Solve $\dfrac{\partial u}{\partial t}+u\dfrac{\partial u}{\partial x}=x$ subject to the initial condition $u(x,0)=f(x)$.

I let $\dfrac{dt}{ds}=1$ , $\dfrac{dx}{ds}=u$ , $\dfrac{du}{ds}=x$ and the initial conditions become: $t=0$ , $x=\xi$ and $u=f(\xi)$ when $s=0$ .

I believe this leads to $t=s$ , but I am unsure how to deal with $\dfrac{dx}{ds}=u$ and $\dfrac{du}{ds}=x$ .

  • $\begingroup$ sorry i cant see how to make the math text larger $\endgroup$ – Permian Feb 8 '14 at 18:09
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    $\begingroup$ I believe you should have a look at the Burger's equation. The way it is being solved will help you understand this one. $\endgroup$ – user88595 Feb 8 '14 at 18:27
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    $\begingroup$ I could not see how to do this as burger's equation is = 0 and my equation is equal to x. This means that u is not constant and therefore I cannot see how to use the solution to burgers equation to help solve my equation. $\endgroup$ – Permian Feb 8 '14 at 20:34
  • $\begingroup$ Studying the Burger's equation, as @user88595 suggest, will not only help you to derive the solution, but also to understand how it behaves. $\endgroup$ – Pragabhava Apr 10 '14 at 2:38

Your PDE is quasilinear, meaning it migh not have a classic solution for all time $t$. That said, we know that the quasilinear equation $$ a\big(x,t,u(x,t)\big) u_x(x,t) + b\big(x,t,u(x,t)\big)u_t(x,t) = c\big(x,t,u(x,t)\big) $$ where $a,\,b,\,c \in C^1$ with data $\mathcal{C}(\xi) = \big(x(\xi), t(\xi), u(\xi)\big) \in C^1$ and with $$ \begin{vmatrix} \frac{dx}{d\xi} & a \\ \frac{dt}{d\xi} & b\end{vmatrix} \neq 0 $$ has a unique solution near $\mathcal{C}$ given by \begin{align} \frac{d x}{d \eta} &= a & x\big|_{\eta = 0}&= x(\xi)\\ \frac{d t}{d \eta} &= b & t\big|_{\eta = 0}&= t(\xi)\\ \frac{d u}{d \eta} &= c & u\big|_{\eta = 0}&= u(\xi)\\ \end{align}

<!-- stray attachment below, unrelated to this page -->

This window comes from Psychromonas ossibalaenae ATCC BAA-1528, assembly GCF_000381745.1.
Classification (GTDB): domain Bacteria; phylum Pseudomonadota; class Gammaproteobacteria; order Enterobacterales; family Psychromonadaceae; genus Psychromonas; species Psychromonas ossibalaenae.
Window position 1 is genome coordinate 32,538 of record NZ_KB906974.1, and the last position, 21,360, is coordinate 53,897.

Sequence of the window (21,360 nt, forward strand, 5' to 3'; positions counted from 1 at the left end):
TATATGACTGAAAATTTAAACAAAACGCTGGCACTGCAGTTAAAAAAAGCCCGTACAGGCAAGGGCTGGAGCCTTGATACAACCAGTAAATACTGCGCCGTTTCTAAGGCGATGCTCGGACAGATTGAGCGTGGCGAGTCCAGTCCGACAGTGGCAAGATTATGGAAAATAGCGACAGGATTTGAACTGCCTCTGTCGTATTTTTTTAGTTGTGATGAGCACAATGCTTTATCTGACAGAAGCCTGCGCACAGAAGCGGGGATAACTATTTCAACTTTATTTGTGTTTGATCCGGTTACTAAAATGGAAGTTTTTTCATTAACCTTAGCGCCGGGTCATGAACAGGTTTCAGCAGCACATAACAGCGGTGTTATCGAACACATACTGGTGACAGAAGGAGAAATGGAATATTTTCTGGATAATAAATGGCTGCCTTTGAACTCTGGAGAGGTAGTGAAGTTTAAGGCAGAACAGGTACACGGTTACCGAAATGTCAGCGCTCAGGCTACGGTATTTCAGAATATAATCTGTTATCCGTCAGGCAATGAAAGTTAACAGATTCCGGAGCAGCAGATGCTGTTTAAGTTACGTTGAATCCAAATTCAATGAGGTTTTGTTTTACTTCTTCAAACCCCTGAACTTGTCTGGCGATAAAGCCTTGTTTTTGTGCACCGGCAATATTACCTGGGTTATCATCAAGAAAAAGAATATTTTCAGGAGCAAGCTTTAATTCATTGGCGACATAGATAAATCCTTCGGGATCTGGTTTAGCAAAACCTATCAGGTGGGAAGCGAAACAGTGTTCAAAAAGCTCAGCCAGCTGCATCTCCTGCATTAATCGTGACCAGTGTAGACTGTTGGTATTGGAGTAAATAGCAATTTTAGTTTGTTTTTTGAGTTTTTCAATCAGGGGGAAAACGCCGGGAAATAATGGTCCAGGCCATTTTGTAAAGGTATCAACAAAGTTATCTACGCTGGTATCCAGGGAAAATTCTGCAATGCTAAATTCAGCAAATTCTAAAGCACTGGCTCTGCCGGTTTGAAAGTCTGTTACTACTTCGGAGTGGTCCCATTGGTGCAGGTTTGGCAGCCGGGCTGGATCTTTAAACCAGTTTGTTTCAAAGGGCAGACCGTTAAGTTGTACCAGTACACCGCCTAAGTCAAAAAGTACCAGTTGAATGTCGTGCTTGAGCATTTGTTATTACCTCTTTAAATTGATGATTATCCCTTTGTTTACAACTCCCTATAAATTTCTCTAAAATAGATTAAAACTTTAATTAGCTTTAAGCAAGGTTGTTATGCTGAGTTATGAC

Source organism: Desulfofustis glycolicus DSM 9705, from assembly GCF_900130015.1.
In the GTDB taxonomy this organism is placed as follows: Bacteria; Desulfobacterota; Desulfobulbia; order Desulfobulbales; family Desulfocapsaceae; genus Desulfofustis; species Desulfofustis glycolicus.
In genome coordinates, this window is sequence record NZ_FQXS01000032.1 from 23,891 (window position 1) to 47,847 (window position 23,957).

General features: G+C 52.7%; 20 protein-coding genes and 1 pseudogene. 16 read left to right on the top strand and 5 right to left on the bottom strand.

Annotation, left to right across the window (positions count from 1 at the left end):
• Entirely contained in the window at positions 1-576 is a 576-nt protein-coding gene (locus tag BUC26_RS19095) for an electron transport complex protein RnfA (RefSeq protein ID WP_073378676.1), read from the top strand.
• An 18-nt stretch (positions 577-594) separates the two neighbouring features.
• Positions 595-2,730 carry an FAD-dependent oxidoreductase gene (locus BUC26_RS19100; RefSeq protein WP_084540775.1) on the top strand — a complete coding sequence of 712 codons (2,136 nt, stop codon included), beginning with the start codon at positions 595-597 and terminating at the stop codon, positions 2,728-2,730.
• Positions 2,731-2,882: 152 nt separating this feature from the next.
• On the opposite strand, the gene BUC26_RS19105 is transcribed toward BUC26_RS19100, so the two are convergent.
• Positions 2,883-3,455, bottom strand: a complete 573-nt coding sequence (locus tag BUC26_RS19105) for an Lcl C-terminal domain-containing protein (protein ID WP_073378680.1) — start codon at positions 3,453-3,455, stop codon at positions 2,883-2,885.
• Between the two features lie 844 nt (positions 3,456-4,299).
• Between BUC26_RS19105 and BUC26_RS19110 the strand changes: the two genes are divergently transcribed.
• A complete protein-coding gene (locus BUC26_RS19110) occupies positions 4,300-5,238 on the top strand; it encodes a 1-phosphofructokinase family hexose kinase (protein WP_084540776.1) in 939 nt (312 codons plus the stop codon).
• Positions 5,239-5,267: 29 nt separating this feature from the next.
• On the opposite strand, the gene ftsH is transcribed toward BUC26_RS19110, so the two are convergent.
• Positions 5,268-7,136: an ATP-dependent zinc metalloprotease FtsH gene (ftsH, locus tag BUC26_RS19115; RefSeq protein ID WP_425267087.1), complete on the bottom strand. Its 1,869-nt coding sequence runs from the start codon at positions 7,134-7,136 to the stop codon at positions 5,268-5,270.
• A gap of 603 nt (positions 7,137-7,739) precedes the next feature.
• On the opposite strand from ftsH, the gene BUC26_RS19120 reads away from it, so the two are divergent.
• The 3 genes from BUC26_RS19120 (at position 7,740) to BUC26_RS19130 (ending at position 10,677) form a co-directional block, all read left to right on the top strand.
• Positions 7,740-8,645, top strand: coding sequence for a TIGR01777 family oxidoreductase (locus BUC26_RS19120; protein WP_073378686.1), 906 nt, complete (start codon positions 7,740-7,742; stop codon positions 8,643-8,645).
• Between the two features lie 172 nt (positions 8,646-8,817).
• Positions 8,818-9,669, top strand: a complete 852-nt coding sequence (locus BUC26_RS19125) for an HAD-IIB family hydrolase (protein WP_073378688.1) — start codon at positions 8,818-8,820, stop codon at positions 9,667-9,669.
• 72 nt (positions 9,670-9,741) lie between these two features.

In your case, $\mathcal{C}(\xi) = \big(\xi,0,f(\xi)\big)$. Near $\eta \sim 0$ $$ \begin{vmatrix} \frac{dx}{d\xi} & a \\ \frac{dt}{d\xi} & b\end{vmatrix} = \begin{vmatrix} 1 & u \\ 0 & 1\end{vmatrix} = 1 $$ and the solution is unique near the initial condition. Now,

\begin{align} \frac{d x}{d \eta} &= u & x\big|_{\eta = 0}&= \xi\\ \frac{d t}{d \eta} &= 1 & t\big|_{\eta = 0}&= 0\\ \frac{d u}{d \eta} &= x & u\big|_{\eta = 0}&= f(\xi)\\ \end{align} has as solution $$ t = \eta, \quad u = f(\xi)\cosh \eta + \xi \sinh \eta, \quad x =f(\xi) \sinh \eta + \xi \cosh \eta. $$ and the characteristics are given by the equation $$ t= \text{arctanh}\left(\frac{x - \xi}{f(\xi)}\right) $$ (you have to be carefull while inverting $\tanh t$).

Depending on the behavior of $f$, if the characteristics can meet. If the do, there will be a shock and the classical solution will cease to exist. We can see this by studying the transformation $$ (x,t) \longrightarrow (\xi,\eta). $$ The change of variables will be invertible iif $$ \begin{vmatrix} \partial_\xi x & \partial_\eta x \\ \partial_\xi t & \partial_\eta t \end{vmatrix} = f'(\xi) \sinh\eta + \cosh \eta \neq 0 $$ meaning there is no solution when $$ f'(\xi) \sinh\eta + \cosh \eta = 0 $$ or, inverting the transformation, the solution will develop a shock at time $$ t = -\text{arctanh}\left(f'(\xi)\right), $$ and the profile of $f(x)$ is crucial in the shock development. This is why, if you want to understand how this works, you have to study the Burger's equation, as suggested by user88595.

In the region where no shock has developed (might be all the domain), the solution is given by $$ u(x,t) = f\big(\xi(x,t)\big)\cosh t + \xi(x,t) \sinh t $$ where $\xi(x,t)$ is determined by inverting $$ x = f(\xi) \sinh t + \xi \cosh t, $$ which can be written in implicit form as $$ f\big(x \cosh t - u(x,t) \sinh t\big) = u(x,t) \cosh t - x \sinh t $$


Follow the method in http://en.wikipedia.org/wiki/Method_of_characteristics#Example:

$\dfrac{dt}{ds}=1$ , letting $t(0)=0$ , we have $t=s$



$x=C_1\sinh s+C_2\cosh s$

$\therefore u=C_1\cosh s+C_2\sinh s$

Hence $\begin{cases}x=C_1\sinh s+C_2\cosh s\\u=C_1\cosh s+C_2\sinh s\end{cases}$

$x(0)=x_0$ , $u(0)=F(x_0)$ :


$\therefore\begin{cases}x=F(x_0)\sinh s+x_0\cosh s\\u=F(x_0)\cosh s+x_0\sinh s\end{cases}$

$\therefore\begin{cases}x_0=x\cosh s-u\sinh s=x\cosh t-u\sinh t\\F(x_0)=u\cosh s-x\sinh s=u\cosh t-x\sinh t\end{cases}$

Hence $u\cosh t-x\sinh t=F(x\cosh t-u\sinh t)$

$u(x,0)=f(x)$ :


$\therefore u\cosh t-x\sinh t=f(x\cosh t-u\sinh t)$


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